Right now “RPG” is maybe the most nebulously-defined genre in games, and while I don’t have the insight (or the time) to wade into the popular shitmire of trying to codify it, I’ll dip a toe in: role-playing games really ought to give the player some opportunity to, you know, play a role; something undisputed, formula-adherent RPGs (Final Fantasy, Dragon Quest, Phantasy Star, etc.) have been behind the curve in respective to their western counterparts. I’m not saying there’s no place for games like FFXIII anymore or even that we ought to stop calling them RPGs, but the things that really drew me into FF when I was younger were stories dense with character interaction, freedom of exploration, and player-controlled character growth. In the 8- and 16-bit eras, when I didn’t own a competitive PC , those games were standouts. But skipping ahead, FF, despite its cyclical reinvention of itself, has changed very little — if anything, it’s actually been simplified, eliminating impediments to story pacing at the cost of exploration and openness. It’s one way to tell a story, I guess, but after finishing ME2 I don’t think it’s a necessary evil.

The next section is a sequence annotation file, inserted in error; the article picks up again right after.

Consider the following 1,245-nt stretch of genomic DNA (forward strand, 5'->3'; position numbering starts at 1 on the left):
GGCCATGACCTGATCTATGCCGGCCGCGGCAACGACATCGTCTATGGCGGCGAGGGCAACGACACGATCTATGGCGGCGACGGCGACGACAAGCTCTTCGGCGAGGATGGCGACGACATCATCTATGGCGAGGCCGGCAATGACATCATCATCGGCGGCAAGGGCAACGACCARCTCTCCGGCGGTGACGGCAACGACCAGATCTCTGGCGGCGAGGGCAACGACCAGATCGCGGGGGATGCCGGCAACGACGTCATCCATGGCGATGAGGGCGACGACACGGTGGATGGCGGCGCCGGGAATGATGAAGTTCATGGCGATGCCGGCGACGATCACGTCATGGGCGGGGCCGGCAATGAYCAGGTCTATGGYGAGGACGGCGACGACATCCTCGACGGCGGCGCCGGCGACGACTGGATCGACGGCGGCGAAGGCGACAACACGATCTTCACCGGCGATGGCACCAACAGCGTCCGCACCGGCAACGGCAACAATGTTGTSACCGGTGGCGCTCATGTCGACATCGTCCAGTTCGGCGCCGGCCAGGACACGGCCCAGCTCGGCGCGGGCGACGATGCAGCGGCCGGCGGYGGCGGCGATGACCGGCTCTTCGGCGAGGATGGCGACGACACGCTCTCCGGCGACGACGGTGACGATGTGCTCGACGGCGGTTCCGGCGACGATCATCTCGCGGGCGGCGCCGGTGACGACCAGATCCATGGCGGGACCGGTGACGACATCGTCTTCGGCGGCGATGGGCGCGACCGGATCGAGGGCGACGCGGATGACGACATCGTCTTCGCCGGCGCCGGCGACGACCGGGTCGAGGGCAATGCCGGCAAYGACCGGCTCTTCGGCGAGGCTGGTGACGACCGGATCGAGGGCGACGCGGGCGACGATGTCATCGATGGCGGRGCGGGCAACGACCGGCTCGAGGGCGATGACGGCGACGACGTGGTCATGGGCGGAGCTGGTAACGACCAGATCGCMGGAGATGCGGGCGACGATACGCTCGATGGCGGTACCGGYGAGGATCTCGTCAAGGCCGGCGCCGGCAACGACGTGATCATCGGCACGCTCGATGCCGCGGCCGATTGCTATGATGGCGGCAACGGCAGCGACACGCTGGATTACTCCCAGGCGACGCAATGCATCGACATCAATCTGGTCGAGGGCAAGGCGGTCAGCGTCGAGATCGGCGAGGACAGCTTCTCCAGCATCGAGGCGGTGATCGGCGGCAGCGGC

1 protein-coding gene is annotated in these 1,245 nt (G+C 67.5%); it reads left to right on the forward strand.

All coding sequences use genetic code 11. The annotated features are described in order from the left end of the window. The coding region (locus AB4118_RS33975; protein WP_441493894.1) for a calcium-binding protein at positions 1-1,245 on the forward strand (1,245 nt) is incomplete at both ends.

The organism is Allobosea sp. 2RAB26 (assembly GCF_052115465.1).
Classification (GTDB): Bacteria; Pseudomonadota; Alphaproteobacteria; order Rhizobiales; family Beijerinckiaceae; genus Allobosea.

ME2‘s pacing is almost flawless, and BioWare didn’t sacrifice much to achieve it. Since the game’s overarching goal is team building and your would-be team is just sort of scattered around the galaxy, you’re free to jet from cluster to cluster more or less as you please, doing things in your own time. In reality the entire game is a series of side-quests, but every side-quest is treated uniquely and with the same sense of gravity; it’s never just “Folks we can land here. Prepare for more miserable off-roading followed by clearing some pirates out of another prefab shed.” You’re never left sorting through 16,000 pages of redundant, mostly-useless equipment found in said sheds or allocating skill points mid-combat; essential micromanagement is saved for downtime between missions. And so are loading screens.